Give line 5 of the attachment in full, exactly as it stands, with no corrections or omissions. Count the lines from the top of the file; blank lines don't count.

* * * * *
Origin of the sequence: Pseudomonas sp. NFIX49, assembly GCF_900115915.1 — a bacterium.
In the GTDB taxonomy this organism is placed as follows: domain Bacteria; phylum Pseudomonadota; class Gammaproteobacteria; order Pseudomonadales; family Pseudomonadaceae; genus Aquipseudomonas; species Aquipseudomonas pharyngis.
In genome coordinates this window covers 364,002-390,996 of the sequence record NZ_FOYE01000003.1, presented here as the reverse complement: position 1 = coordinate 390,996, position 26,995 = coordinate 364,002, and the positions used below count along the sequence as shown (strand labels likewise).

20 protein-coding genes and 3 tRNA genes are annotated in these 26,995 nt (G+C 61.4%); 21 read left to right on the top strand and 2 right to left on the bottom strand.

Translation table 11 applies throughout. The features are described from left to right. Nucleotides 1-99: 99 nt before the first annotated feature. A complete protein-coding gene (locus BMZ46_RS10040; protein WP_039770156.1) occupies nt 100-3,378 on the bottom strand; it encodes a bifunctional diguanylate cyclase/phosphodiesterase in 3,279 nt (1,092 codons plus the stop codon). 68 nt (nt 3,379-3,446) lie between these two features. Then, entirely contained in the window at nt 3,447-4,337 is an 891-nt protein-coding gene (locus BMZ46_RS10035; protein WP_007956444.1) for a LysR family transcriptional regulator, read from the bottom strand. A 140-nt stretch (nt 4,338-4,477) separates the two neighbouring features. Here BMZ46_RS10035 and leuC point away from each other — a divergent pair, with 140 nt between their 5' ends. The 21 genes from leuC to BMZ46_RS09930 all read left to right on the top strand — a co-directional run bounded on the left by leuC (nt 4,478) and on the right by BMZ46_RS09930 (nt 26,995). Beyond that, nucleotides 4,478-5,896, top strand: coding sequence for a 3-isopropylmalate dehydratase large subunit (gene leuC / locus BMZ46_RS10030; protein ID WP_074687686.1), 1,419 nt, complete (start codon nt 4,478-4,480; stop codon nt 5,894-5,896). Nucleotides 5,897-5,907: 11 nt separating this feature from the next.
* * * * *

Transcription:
Translation table 11 applies throughout. The features are described from left to right. Nucleotides 1-99: 99 nt before the first annotated feature. A complete protein-coding gene (locus BMZ46_RS10040; protein WP_039770156.1) occupies nt 100-3,378 on the bottom strand; it encodes a bifunctional diguanylate cyclase/phosphodiesterase in 3,279 nt (1,092 codons plus the stop codon). 68 nt (nt 3,379-3,446) lie between these two features. Then, entirely contained in the window at nt 3,447-4,337 is an 891-nt protein-coding gene (locus BMZ46_RS10035; protein WP_007956444.1) for a LysR family transcriptional regulator, read from the bottom strand. A 140-nt stretch (nt 4,338-4,477) separates the two neighbouring features. Here BMZ46_RS10035 and leuC point away from each other — a divergent pair, with 140 nt between their 5' ends. The 21 genes from leuC to BMZ46_RS09930 all read left to right on the top strand — a co-directional run bounded on the left by leuC (nt 4,478) and on the right by BMZ46_RS09930 (nt 26,995). Beyond that, nucleotides 4,478-5,896, top strand: coding sequence for a 3-isopropylmalate dehydratase large subunit (gene leuC / locus BMZ46_RS10030; protein ID WP_074687686.1), 1,419 nt, complete (start codon nt 4,478-4,480; stop codon nt 5,894-5,896). Nucleotides 5,897-5,907: 11 nt separating this feature from the next.